The Dilemma of the Proofreading Mom

When I was still working on Spectacularly Broken (that would be the novel I’m publishing), I did a very, very brave and scary thing.

I let my mom read it.

The reasons for it were many. I needed a proofreader and she’s amazing at that. I needed someone who could point out the really huge, obvious flaws so I could make sure my beta reader wouldn’t be receiving a train wreck. I needed someone who would resolutely demand more character description and more chapters, and my mom is great at that as well. Most of all, I was excited about the story and wanted to share that with her.

She has only over the past few years come to the realization that writing isn’t just this flimsy, quirky thing I do for funsies, but that I’m actually good at it, and that it might even amount to something. Few things have ever been as gratifying as her telling me “While I was reading, I actually forgot that you wrote it – it reads just as well as any of the English novels I buy.”

The reasons against letting her read this novel? Just one.

There’s sex in it!

Sex! Gay sex! Explicit gay sex!

If you have or had the kind of relationship with a parent where you can write erotic stuff and be comfortable with them looking at it, more power to you. I don’t. I consider myself sex-positive and generally have no issues at all talking about it… but parents are special circumstances, and the regular rules don’t apply.

So I panicked and took out the sex.

No seriously. I went through the entire thing, rewrote some sentences, replaced certain words, faded to black close to the beginning of the action. I called it the “romantic version”, and while it wasn’t bad, exactly, it was lacking a certain punch and some character and plot development (yes, plot happens during sex), and I realized after deciding to submit the story that any publisher in the erotic romance genre would probably laugh at me. It was simply too tame. But not tame enough to fit into another marketable genre.

So I put the sex back in.

Actually, I didn’t just revert to the original version. I compared both versions side by side, and seeing them like that helped me realize what was essential, what was over the top, what worked, what didn’t. And I do believe the final version I ended up submitting is better than the original, so my kneejerk reaction actually worked out. But that doesn’t mitigate the fact that I freaked out a tiny bit at the thought of my mom reading the uncensored stuff.

Except –

*drumroll*

– the uncensored stuff is what’s going to be published, of course. And many acquaintances, fellow moms, Facebook friends, distant relatives etc have already announced their intention to read it.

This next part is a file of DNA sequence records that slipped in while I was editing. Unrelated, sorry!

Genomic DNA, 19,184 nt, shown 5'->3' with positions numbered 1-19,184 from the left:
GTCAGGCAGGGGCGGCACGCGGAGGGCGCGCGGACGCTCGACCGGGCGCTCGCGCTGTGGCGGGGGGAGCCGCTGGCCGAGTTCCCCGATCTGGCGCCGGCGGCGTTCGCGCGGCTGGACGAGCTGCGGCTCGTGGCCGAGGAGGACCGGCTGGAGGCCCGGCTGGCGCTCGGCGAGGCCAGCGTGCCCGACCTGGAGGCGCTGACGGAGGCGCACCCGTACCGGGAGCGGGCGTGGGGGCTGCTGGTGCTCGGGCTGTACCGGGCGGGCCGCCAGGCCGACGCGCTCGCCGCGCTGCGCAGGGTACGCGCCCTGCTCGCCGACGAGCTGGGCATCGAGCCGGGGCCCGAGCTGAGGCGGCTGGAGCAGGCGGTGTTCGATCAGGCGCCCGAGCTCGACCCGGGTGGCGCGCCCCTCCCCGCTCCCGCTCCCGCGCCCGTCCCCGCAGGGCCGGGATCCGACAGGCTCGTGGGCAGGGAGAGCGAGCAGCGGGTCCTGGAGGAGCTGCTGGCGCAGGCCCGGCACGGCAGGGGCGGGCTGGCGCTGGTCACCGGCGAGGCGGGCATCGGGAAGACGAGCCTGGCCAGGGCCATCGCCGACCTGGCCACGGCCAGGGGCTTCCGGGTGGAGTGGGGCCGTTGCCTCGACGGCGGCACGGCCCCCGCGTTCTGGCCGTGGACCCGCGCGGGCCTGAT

Um. Yeah. *gulp*

This is gonna take a tiny bit of getting used to. I knew it was coming, ever since I made the decision not to keep my pen name secret. Because damn it, I’m proud of this story. I should be proud of it, and the best way to do Spectacularly Broken justice is for me to own it one hundred percent, not just under my pen name, but in my personal life as well. It doesn’t deserve anything less. The time I’ve spent turning ideas into the start of a career doesn’t deserve anything less. It’s a bit tricky to get used to the idea (because explicit gay sex!) but I’m getting there.

So yeah. Sex. In my book. And there you have it, folks.

You’re welcome.

3 comments for “The Dilemma of the Proofreading Mom

  1. Amber
    February 3, 2015 at 12:41 pm

    I can only imagine. I don’t think i would want my mom proofreading anything I write. Or my husband. Or anyone else I know. You’ve got TONS to be proud of! This is a great book! Can’t wait to read the “finished” product! 😀

    • Sage
      February 3, 2015 at 4:26 pm

      Thank you, best beta reader in the whole wide world! :)

      It’s definitely a mental process that takes a while. Nobody is going to grow comfortable with this kind of thing from one day to the next like flipping a switch. I sometimes still have to tell myself “People I know will read this AND THAT’S OKAY”. Thing is, even though we generally consider sexual thoughts a very personal thing… everyone has them. We just pretend that’s not the case (kind of like people don’t usually acknowledge the kind of stuff their parents must have been up to in order to, y’know, become parents). And I’m quite tired of doing that. (Pretending we don’t have sexual thoughts, I mean. As far as parents are concerned, LALALALALA I CAN’T HEAR YOU.)

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